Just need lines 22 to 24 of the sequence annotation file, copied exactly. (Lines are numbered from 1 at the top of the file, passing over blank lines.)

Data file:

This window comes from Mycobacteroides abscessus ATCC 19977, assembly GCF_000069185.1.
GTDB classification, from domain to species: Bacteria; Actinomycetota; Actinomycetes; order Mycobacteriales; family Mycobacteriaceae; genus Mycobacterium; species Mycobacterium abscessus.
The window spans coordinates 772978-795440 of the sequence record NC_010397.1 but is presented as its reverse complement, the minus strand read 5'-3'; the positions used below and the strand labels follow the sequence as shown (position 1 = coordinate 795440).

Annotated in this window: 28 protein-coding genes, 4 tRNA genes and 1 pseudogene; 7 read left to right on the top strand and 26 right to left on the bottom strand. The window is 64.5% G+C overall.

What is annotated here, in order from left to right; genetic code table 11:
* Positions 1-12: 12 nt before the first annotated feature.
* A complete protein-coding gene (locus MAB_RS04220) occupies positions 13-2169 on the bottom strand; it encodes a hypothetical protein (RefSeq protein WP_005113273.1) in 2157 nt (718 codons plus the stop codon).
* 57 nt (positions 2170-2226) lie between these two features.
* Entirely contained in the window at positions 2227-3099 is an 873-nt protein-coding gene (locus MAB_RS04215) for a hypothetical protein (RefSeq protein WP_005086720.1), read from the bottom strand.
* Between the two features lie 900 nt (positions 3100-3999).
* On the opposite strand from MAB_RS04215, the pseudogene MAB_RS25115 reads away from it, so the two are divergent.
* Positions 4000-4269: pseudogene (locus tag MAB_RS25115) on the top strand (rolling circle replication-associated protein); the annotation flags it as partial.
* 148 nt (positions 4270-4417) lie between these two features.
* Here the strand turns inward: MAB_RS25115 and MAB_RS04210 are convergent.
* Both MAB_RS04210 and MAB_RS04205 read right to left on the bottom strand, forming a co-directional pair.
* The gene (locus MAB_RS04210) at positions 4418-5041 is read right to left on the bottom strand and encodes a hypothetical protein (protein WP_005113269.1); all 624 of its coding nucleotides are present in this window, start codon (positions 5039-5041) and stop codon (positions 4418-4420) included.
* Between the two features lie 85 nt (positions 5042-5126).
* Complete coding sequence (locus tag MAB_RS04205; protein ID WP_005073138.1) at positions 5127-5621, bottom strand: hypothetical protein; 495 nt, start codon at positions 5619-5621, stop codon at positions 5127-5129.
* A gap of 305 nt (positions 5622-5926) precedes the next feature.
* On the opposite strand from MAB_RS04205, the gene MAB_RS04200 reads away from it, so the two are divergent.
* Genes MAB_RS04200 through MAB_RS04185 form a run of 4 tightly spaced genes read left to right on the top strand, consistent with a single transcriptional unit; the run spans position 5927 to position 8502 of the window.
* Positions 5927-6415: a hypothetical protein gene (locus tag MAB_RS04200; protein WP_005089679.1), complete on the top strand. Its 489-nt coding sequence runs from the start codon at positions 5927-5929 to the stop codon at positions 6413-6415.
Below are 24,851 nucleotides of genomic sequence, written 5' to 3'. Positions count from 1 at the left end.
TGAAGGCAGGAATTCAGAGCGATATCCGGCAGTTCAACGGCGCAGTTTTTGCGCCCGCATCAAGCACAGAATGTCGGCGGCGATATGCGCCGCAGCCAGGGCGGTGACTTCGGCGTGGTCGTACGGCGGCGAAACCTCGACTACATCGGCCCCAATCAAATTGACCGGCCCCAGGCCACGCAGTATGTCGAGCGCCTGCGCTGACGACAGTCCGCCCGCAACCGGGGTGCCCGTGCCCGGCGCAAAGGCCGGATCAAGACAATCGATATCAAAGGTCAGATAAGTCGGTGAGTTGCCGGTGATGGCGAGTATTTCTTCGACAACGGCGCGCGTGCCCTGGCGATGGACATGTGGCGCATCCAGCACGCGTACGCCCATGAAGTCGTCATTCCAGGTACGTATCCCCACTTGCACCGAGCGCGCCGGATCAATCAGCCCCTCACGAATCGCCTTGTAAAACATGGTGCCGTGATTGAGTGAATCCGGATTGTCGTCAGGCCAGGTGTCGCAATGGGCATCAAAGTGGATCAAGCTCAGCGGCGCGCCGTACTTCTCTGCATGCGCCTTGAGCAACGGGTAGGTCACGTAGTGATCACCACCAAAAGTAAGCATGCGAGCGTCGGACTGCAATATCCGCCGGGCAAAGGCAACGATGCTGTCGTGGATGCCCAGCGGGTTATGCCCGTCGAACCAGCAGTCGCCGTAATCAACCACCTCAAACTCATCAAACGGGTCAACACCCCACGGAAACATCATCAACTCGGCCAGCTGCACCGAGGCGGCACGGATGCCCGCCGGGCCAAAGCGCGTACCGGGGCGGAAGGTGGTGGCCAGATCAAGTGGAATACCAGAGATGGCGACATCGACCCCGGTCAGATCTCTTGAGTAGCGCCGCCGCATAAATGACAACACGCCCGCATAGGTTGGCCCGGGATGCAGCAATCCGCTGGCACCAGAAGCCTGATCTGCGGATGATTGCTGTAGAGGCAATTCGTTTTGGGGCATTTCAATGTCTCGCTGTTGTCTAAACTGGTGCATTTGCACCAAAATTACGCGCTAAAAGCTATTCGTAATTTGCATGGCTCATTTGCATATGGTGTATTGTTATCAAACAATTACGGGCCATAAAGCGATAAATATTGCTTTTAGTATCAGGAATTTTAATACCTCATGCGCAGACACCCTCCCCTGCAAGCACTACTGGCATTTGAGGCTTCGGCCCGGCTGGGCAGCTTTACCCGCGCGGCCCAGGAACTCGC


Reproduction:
* Positions 5927-6415: a hypothetical protein gene (locus tag MAB_RS04200; protein WP_005089679.1), complete on the top strand. Its 489-nt coding sequence runs from the start codon at positions 5927-5929 to the stop codon at positions 6413-6415.
Below are 24,851 nucleotides of genomic sequence, written 5' to 3'. Positions count from 1 at the left end.
TGAAGGCAGGAATTCAGAGCGATATCCGGCAGTTCAACGGCGCAGTTTTTGCGCCCGCATCAAGCACAGAATGTCGGCGGCGATATGCGCCGCAGCCAGGGCGGTGACTTCGGCGTGGTCGTACGGCGGCGAAACCTCGACTACATCGGCCCCAATCAAATTGACCGGCCCCAGGCCACGCAGTATGTCGAGCGCCTGCGCTGACGACAGTCCGCCCGCAACCGGGGTGCCCGTGCCCGGCGCAAAGGCCGGATCAAGACAATCGATATCAAAGGTCAGATAAGTCGGTGAGTTGCCGGTGATGGCGAGTATTTCTTCGACAACGGCGCGCGTGCCCTGGCGATGGACATGTGGCGCATCCAGCACGCGTACGCCCATGAAGTCGTCATTCCAGGTACGTATCCCCACTTGCACCGAGCGCGCCGGATCAATCAGCCCCTCACGAATCGCCTTGTAAAACATGGTGCCGTGATTGAGTGAATCCGGATTGTCGTCAGGCCAGGTGTCGCAATGGGCATCAAAGTGGATCAAGCTCAGCGGCGCGCCGTACTTCTCTGCATGCGCCTTGAGCAACGGGTAGGTCACGTAGTGATCACCACCAAAAGTAAGCATGCGAGCGTCGGACTGCAATATCCGCCGGGCAAAGGCAACGATGCTGTCGTGGATGCCCAGCGGGTTATGCCCGTCGAACCAGCAGTCGCCGTAATCAACCACCTCAAACTCATCAAACGGGTCAACACCCCACGGAAACATCATCAACTCGGCCAGCTGCACCGAGGCGGCACGGATGCCCGCCGGGCCAAAGCGCGTACCGGGGCGGAAGGTGGTGGCCAGATCAAGTGGAATACCAGAGATGGCGACATCGACCCCGGTCAGATCTCTTGAGTAGCGCCGCCGCATAAATGACAACACGCCCGCATAGGTTGGCCCGGGATGCAGCAATCCGCTGGCACCAGAAGCCTGATCTGCGGATGATTGCTGTAGAGGCAATTCGTTTTGGGGCATTTCAATGTCTCGCTGTTGTCTAAACTGGTGCATTTGCACCAAAATTACGCGCTAAAAGCTATTCGTAATTTGCATGGCTCATTTGCATATGGTGTATTGTTATCAAACAATTACGGGCCATAAAGCGATAAATATTGCTTTTAGTATCAGGAATTTTAATACCTCATGCGCAGACACCCTCCCCTGCAAGCACTACTGGCATTTGAGGCTTCGGCCCGGCTGGGCAGCTTTACCCGCGCGGCCCAGGAACTCGC